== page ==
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Video | The 2020 Toyota Supra Is Good – But It Could Be Better

Well, I’ve done it. I’ve just come back from driving the new 2020 Toyota Supra, the replacement for the fifth-generation Supra that left the market all the way back in 1998. And I must say it’s an impressive car. It drives well, it handles well, it steers well, it accelerates well. It does everything well. Unfortunately, it doesn’t quite do it as well as most people were probably hoping.

First, a little overview for anyone who’s been living under a rock with no idea what’s going on with the new Supra. The latest Supra was co-developed with BMW, who sells a convertible version as the new BMW Z4. While the Z4 will offer 4- or 6-cylinder powertrains in North America, the Supra will only use a 6-cylinder — in this case, with 335 horsepower. Unfortunately, the Z4 with the same engine makes 380 hp.

That’s where the controversy starts — and it builds from there. For instance: Toyota decided to reinvent the Supra, one of the most famous Japanese cars in history, by … building it in Austria? And how about the fact that there’s no manual transmission? Indeed, the new Supra is automatic only. And while the performance numbers are strong — 0-to-60 mph is 4.1 seconds — is 335 hp really enough for a car as legendary as the Supra, especially after a 20-plus-year hiatus?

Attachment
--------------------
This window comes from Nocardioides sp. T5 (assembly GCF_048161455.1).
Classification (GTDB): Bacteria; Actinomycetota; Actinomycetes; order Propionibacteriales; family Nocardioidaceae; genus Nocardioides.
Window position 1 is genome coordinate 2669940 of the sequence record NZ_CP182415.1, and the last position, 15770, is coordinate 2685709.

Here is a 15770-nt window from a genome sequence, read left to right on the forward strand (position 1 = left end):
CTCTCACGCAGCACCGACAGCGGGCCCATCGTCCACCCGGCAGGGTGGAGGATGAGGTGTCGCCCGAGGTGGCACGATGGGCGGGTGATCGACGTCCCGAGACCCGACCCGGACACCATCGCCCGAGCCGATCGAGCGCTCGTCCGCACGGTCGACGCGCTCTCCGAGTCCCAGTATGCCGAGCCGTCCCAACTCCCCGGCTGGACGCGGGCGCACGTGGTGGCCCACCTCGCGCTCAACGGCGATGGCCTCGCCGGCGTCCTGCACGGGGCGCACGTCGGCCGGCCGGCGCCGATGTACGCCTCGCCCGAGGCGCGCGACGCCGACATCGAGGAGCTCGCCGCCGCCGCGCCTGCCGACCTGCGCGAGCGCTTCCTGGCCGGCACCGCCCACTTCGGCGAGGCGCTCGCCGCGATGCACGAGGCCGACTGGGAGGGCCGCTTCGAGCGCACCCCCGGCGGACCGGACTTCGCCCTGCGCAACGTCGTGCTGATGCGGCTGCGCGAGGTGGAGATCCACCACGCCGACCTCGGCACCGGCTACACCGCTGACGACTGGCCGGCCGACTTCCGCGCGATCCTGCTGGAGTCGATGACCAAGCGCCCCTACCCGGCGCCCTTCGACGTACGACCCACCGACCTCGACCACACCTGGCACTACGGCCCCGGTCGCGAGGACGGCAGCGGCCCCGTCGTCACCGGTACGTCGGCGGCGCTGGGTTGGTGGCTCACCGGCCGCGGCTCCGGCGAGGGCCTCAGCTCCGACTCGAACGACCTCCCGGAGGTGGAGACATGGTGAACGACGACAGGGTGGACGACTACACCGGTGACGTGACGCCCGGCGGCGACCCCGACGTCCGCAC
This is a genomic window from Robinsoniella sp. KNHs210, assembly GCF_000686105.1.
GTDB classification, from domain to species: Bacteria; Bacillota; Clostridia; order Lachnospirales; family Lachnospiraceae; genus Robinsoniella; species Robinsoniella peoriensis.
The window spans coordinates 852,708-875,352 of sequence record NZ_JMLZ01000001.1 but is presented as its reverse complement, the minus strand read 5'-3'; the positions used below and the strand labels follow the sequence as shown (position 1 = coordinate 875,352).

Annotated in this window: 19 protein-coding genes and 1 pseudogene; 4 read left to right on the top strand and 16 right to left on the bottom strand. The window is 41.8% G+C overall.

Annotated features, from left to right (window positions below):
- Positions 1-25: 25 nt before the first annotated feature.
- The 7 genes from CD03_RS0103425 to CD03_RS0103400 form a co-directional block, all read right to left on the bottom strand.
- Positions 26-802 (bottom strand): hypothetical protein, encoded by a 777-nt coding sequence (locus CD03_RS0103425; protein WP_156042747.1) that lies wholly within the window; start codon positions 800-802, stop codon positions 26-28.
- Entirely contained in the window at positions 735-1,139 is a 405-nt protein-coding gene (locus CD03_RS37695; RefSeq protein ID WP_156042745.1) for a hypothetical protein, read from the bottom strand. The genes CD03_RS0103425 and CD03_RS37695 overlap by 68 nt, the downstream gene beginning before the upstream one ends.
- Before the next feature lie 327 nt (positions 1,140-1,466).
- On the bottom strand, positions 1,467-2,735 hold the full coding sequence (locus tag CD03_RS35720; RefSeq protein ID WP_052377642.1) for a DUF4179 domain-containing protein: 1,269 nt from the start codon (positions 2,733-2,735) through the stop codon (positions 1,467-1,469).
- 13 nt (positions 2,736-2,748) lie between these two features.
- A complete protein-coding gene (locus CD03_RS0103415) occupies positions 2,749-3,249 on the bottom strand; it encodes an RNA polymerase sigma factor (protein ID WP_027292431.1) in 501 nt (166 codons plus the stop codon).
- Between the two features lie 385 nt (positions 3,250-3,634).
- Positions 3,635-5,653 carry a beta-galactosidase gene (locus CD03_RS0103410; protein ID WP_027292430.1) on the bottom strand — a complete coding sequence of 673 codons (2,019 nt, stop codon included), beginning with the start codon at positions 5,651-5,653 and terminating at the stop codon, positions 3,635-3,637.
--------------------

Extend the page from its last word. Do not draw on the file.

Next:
I thought that driving the Supra would help me realize some of these worries are non-issues, but that’s not what happened. Instead, I drove the Supra, and I really did enjoy it: it steers well, it handles well, it’s surprisingly quick given the power and I personally love the way it looks — I think its stylish and handsome and modern and a big departure from the more restrained look of the Z4. I’ve previously said the Supra is the less attractive of the two cars, but I take that back — I think it’s the Z4.

But there are several issues I couldn’t get past, and the biggest one is the transmission. Several times during the press launch, Toyota told me that the goal for the Supra was to rival the Porsche Cayman and Boxster — cars that offer manual and dual-clutch automatic transmissions. So why, then, does the Supra only offer a torque converter automatic? A Toyota presenter said the transmission is “almost as fast as a dual clutch,” and I almost let out a laugh. Why not just use a dual clutch, then? More importantly, I think the lack of a manual shows that this isn’t quite the sports car this could’ve been, as serious drivers — especially at this price level — do still want manual transmissions, proven by the fact that Porsche still offers them (and sells them) on its mid-engine cars.

There’s also the issue of performance. The Supra drives very well — it handles well, it’s sharp, it’s quick enough. But it won’t blow the doors off anything. Back in the day, the famed top-end Mark IV Supra Turbo competed with the Nissan Skyline GT-R — and now, the GT-R has something like 600 hp and does 0-to-60 mph in under 3 seconds. The Supra is a long way from remaining competitive.

So why not just appreciate the Supra for what it is? It’s a decent sports car, reasonably fun to drive and priced pretty well at around $50,000 before options. And I agree, all that is good stuff — but the problem is that when you use a storied name like “Supra,” you bring a lot of hype and a lot of expectations. Old-school Supra models are selling for $100,000 or more, and the car has become famous for its role in “The Fast and the Furious.” People love this thing. And so you need more than just a “good sports car” if you’re going to revive it.